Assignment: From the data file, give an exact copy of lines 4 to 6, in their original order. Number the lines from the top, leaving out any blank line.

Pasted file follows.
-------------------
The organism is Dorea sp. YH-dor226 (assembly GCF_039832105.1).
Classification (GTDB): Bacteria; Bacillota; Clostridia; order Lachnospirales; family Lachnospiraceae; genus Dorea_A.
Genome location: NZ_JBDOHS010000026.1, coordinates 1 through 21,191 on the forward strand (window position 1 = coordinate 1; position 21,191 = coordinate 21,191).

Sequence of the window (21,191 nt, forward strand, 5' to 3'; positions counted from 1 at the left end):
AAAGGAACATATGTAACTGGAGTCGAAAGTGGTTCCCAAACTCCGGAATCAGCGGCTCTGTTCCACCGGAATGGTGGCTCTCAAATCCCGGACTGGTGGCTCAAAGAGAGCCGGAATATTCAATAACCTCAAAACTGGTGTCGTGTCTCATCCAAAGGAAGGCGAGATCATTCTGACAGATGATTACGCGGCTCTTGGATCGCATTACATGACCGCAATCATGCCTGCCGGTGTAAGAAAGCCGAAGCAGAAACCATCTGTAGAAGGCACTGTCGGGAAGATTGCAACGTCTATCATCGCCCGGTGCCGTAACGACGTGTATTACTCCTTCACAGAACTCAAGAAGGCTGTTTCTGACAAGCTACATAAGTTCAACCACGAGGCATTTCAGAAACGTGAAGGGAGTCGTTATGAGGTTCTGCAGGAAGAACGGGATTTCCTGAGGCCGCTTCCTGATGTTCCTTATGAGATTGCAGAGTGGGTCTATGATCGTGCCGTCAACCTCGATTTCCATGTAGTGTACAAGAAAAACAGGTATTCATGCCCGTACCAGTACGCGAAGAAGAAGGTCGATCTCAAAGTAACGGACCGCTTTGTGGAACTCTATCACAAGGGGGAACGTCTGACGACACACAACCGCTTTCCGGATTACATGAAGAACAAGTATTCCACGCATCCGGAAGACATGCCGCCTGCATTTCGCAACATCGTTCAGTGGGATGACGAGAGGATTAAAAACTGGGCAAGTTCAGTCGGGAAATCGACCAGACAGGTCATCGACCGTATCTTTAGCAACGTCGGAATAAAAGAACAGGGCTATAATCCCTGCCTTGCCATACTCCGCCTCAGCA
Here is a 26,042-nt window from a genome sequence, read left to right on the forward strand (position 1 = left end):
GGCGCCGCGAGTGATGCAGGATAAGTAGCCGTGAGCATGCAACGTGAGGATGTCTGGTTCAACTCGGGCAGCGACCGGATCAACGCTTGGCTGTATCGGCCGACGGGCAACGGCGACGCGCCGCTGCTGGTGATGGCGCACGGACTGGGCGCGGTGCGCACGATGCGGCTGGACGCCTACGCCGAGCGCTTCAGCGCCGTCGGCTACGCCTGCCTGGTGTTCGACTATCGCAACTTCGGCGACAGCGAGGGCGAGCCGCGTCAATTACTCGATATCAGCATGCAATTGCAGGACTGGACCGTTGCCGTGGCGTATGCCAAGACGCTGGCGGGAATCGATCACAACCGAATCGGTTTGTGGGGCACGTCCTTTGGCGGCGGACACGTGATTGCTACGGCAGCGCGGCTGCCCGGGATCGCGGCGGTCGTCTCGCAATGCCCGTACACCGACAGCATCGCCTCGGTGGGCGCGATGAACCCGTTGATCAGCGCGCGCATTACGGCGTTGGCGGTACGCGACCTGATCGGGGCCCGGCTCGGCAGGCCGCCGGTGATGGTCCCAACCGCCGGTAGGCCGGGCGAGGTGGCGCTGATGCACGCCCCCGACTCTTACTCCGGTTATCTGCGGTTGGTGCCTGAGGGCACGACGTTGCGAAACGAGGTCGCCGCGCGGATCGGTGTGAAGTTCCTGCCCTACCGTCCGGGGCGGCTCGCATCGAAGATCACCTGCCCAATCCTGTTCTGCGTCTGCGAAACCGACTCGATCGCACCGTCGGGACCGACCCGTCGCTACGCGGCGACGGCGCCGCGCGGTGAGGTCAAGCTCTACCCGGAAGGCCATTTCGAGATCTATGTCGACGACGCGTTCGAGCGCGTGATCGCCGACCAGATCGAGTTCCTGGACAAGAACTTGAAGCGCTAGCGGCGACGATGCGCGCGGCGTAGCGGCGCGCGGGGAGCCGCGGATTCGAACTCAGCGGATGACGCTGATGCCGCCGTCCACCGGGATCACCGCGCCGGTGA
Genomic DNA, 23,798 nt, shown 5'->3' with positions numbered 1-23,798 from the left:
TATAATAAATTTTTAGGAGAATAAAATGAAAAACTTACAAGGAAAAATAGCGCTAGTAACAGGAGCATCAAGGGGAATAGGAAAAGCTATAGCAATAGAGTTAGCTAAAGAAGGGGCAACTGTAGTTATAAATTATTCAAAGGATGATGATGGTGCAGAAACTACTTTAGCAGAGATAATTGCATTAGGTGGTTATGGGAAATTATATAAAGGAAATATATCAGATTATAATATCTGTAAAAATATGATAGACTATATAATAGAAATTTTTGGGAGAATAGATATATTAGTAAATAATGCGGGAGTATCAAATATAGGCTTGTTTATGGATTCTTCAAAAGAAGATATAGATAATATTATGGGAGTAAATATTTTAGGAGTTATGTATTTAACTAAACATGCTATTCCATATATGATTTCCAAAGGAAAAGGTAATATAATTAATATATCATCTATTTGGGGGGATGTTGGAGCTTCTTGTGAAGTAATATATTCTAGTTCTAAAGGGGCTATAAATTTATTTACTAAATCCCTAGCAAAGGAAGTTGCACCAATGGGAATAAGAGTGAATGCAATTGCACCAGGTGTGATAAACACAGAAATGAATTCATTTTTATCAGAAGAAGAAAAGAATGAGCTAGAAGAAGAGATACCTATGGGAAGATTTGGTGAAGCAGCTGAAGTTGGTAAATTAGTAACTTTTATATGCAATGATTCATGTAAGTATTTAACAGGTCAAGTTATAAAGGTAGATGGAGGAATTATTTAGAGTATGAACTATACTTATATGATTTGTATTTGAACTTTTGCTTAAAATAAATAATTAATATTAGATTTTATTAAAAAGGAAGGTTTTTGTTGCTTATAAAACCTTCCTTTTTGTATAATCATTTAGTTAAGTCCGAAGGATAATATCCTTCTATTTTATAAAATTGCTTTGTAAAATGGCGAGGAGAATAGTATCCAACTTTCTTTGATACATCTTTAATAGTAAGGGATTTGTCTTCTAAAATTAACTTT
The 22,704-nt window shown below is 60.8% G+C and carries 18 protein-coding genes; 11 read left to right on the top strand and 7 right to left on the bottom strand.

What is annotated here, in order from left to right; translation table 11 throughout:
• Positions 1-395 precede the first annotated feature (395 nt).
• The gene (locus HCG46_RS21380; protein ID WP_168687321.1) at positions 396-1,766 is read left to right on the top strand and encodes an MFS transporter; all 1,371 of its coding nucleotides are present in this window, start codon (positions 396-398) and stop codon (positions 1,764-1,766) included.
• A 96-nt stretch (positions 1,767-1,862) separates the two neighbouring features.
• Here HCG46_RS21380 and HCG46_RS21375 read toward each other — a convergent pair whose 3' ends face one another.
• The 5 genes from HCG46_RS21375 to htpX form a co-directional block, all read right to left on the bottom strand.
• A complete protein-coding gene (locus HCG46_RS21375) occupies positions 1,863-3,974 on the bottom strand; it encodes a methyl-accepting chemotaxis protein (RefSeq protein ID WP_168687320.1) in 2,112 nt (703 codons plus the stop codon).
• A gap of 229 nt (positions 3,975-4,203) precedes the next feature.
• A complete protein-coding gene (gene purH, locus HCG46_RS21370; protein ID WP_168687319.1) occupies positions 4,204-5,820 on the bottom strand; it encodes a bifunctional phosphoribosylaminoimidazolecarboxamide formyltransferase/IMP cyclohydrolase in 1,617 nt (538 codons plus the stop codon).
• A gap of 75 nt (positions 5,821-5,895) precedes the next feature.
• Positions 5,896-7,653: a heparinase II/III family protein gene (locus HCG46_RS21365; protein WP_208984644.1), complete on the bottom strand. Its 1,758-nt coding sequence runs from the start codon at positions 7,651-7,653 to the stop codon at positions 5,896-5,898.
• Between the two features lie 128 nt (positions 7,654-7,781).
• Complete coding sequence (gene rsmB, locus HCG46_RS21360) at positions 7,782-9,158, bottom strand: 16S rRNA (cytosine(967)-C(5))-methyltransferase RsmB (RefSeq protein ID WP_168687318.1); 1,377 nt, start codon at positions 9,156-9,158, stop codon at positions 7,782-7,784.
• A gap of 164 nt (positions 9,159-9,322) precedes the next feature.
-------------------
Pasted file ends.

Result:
Sequence of the window (21,191 nt, forward strand, 5' to 3'; positions counted from 1 at the left end):
AAAGGAACATATGTAACTGGAGTCGAAAGTGGTTCCCAAACTCCGGAATCAGCGGCTCTGTTCCACCGGAATGGTGGCTCTCAAATCCCGGACTGGTGGCTCAAAGAGAGCCGGAATATTCAATAACCTCAAAACTGGTGTCGTGTCTCATCCAAAGGAAGGCGAGATCATTCTGACAGATGATTACGCGGCTCTTGGATCGCATTACATGACCGCAATCATGCCTGCCGGTGTAAGAAAGCCGAAGCAGAAACCATCTGTAGAAGGCACTGTCGGGAAGATTGCAACGTCTATCATCGCCCGGTGCCGTAACGACGTGTATTACTCCTTCACAGAACTCAAGAAGGCTGTTTCTGACAAGCTACATAAGTTCAACCACGAGGCATTTCAGAAACGTGAAGGGAGTCGTTATGAGGTTCTGCAGGAAGAACGGGATTTCCTGAGGCCGCTTCCTGATGTTCCTTATGAGATTGCAGAGTGGGTCTATGATCGTGCCGTCAACCTCGATTTCCATGTAGTGTACAAGAAAAACAGGTATTCATGCCCGTACCAGTACGCGAAGAAGAAGGTCGATCTCAAAGTAACGGACCGCTTTGTGGAACTCTATCACAAGGGGGAACGTCTGACGACACACAACCGCTTTCCGGATTACATGAAGAACAAGTATTCCACGCATCCGGAAGACATGCCGCCTGCATTTCGCAACATCGTTCAGTGGGATGACGAGAGGATTAAAAACTGGGCAAGTTCAGTCGGGAAATCGACCAGACAGGTCATCGACCGTATCTTTAGCAACGTCGGAATAAAAGAACAGGGCTATAATCCCTGCCTTGCCATACTCCGCCTCAGCA
Here is a 26,042-nt window from a genome sequence, read left to right on the forward strand (position 1 = left end):